Notes from the Ross Mueller workshop

8 Sep
in a nutshell

in a nutshell

In a nutshell:

If you use tension then you must eventually defuse it.

Titles are important – always give your work a title, even if its just a working title.

Ross stressed the importance of ‘the unexpected’, of dropping in little bombshells that subvert audience expectation, whether in narrative, character, dialogue, wherever. He used a specific writing example of an alphabetised conversation between two characters (of choice) located against a historical backdrop (therefore anchoring in time), a ritual (theatre is about ritualised behaviour), and using a turning point or decision that will change one of the characters (hence narrative drive). The unexpectedness is in the dialogue, dictated by the structure of the alphabet.

Always think about taking new things unto something that is expected.

Reduce! Reduce! Reduce! Get the message out there faster!

Ross did another practical writing exercise which was interesting to watch. The exercise involved splitting an interview into words and body language/gesture then having these two components read/acted out in front of the group. The body language/gestural stuff was not as successful as the ‘storytelling’ (and no offence to those that read). Conclusion? It is hard to write action. Curb your desire to impose physicality on an actor.

Ross always begins a project with theatricality in mind, ‘knowing that I’m going to write this for the stage’. Which of course means understanding the nature of the medium (“turning something into a film doesn’t make it a film”).

Theatre is about shared intimacy.

Knowing the space you are writing for makes a huge difference to the writing.

Re writing for a specific audience: be aware that you are engaging with people but….theatre-goers don’t exist. You can never second-guess an audience. And don’t cheat yourself by narrowing your audience ambit.

“Receiving theatre” (from an audience perspective) is an individual process. And just because an audience is quiet doesn’t mean it’s not engaging with what is on show.

Goinf to the theatre is always a political act.

Theatre is about engaging with ordinary people in extraordinary circumstances.

Every actor will ask: “what happened before the play begins”. But there should be enough in the text for an actor to suss this out.

Ross works with four levels of characterisation: the physical, social, moral and psychological. He makes sure that every character intersects with each level.

Ross ALWAYS begins with an outline. For two hours of play he might have 25 pages of outline. He can cut and paste at will but this ensures he knows where the scenes are going.

“the more I write, the less I know about writing”

8 Sep

Mark Ravenhill’s take on playwriting workshops is here .

God, I so agree.

Construction of the Human Heart

8 Sep

Full Dress Publishing is a new Melbourne publishing house dedicated to performance work. They have just published Ross Mueller’s Construction of the Human Heart .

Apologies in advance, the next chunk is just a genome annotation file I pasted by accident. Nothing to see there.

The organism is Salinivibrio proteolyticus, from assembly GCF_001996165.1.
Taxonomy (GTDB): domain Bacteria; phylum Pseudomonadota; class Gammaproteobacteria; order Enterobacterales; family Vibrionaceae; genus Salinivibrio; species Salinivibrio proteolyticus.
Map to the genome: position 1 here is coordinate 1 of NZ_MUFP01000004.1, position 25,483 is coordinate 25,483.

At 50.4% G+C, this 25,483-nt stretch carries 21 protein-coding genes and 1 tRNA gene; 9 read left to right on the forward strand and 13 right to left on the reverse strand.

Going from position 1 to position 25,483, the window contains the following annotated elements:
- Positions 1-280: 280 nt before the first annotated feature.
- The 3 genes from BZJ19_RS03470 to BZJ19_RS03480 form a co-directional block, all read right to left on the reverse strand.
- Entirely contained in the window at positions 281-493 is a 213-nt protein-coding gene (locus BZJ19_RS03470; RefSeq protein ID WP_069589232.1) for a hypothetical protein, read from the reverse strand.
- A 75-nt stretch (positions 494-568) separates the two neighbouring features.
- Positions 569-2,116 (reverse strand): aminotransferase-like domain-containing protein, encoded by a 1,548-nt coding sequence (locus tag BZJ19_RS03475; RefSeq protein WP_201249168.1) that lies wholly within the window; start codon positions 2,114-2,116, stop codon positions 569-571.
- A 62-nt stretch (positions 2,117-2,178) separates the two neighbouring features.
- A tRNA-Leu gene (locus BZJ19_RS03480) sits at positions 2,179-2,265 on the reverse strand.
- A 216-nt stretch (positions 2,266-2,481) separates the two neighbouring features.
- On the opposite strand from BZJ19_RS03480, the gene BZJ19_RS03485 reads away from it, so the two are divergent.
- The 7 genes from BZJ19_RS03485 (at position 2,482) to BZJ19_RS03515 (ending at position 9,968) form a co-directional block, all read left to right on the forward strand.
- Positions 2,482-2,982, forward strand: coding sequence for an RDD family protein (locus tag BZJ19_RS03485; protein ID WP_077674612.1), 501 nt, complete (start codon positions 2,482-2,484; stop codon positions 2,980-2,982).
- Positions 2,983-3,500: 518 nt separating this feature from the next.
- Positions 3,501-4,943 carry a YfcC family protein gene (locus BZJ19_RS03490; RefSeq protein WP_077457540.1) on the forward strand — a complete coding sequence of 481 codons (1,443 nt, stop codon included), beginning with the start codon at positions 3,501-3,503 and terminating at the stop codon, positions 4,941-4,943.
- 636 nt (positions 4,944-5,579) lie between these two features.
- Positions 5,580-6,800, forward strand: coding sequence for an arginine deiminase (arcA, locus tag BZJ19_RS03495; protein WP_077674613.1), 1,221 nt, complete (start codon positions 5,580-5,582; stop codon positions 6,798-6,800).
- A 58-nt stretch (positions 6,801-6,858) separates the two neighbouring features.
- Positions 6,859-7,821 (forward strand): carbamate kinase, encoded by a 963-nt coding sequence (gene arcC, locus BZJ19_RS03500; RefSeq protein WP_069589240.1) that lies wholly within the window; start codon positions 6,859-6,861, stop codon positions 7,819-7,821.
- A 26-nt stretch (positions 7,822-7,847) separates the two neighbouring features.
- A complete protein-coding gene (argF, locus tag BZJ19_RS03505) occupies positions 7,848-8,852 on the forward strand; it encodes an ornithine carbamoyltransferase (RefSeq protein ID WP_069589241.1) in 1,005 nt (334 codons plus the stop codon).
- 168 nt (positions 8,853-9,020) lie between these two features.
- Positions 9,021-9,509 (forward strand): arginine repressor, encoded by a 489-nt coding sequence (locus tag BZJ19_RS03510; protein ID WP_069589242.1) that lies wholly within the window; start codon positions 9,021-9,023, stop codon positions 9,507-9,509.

Full House also have also published

Ibsen’s scorpion

26 Aug
Ibsen wears a nice hat made of plum

Ibsen wears a nice hat made of plum

“There’s a great story about Ibsen. Apparently, he used to keep a scorpion on his desk and every now and then it would get sick, so Ibsen would drop a plum into the jar and the scorpion would sting and sting and then it felt much better because it got rid of all the poison – well, sometimes writing is a bit like that – it builds up and you have to expel it.” writer and theatre critic Alison Croggon interviewed in The Saturday Age 16/8/08.

Tastings – important University theatre initiative

26 Aug

Tastings is designed to foster new and original student performance work.
It is a chance for writers and choreographers to see some of their work
performed and get a taste of performance in a real-life theatre. Run by
Union House Theatre and the Arts Department of your Student Union,
Tastings aims to be as broad as possible, encouraging all forms of
performance.

What can you submit?

Submissions are open to any pieces that are performative; including dance,
scripts and monologues. The submission can be finished pieces or
developmental concepts, part of a larger work or self contained scenes
that you wish to develop.

What support will we provide?

We will provide dramaturgical assistance to the selected works, as well as
directorial assistance from Union House Theatre’s Artistic Director, Susie
Dee. While Union House Theatre and the Arts Department will curate and
develop the work they will not be responsible for directing and making it.
Applicants must take responsibility for driving their own project.

Tastings is an excellent platform to develop new writing and extend
creative development for Mudfest 11 in 2009!

Entries close September 1st, entry forms are here

3D Fest

26 Aug

M.U. Honours scriptwriting student Megan Twycross has work on at 3D Fest (with Writing for Theatre’s Chloe Boreham), the annual theatre festival for university students. The showcase is on at 7.30pm Wednesday 27th August at the Malthouse. Don’t miss it.

Ross Mueller

26 Aug

Ross is a multi-award winning Australian playwright and he has graciously accepted my offer to come in and give a workshop.

This is how David Williamson described Ross’ play “Ghostwriter” (produced by the MTC last year: “The dialogue is sharp and theatrical, the themes large and resonant, the characters compelling. My test of a good new play is that I come out wishing I had written it myself. This one certainly passed that test.”

There is a good interview with Ross
here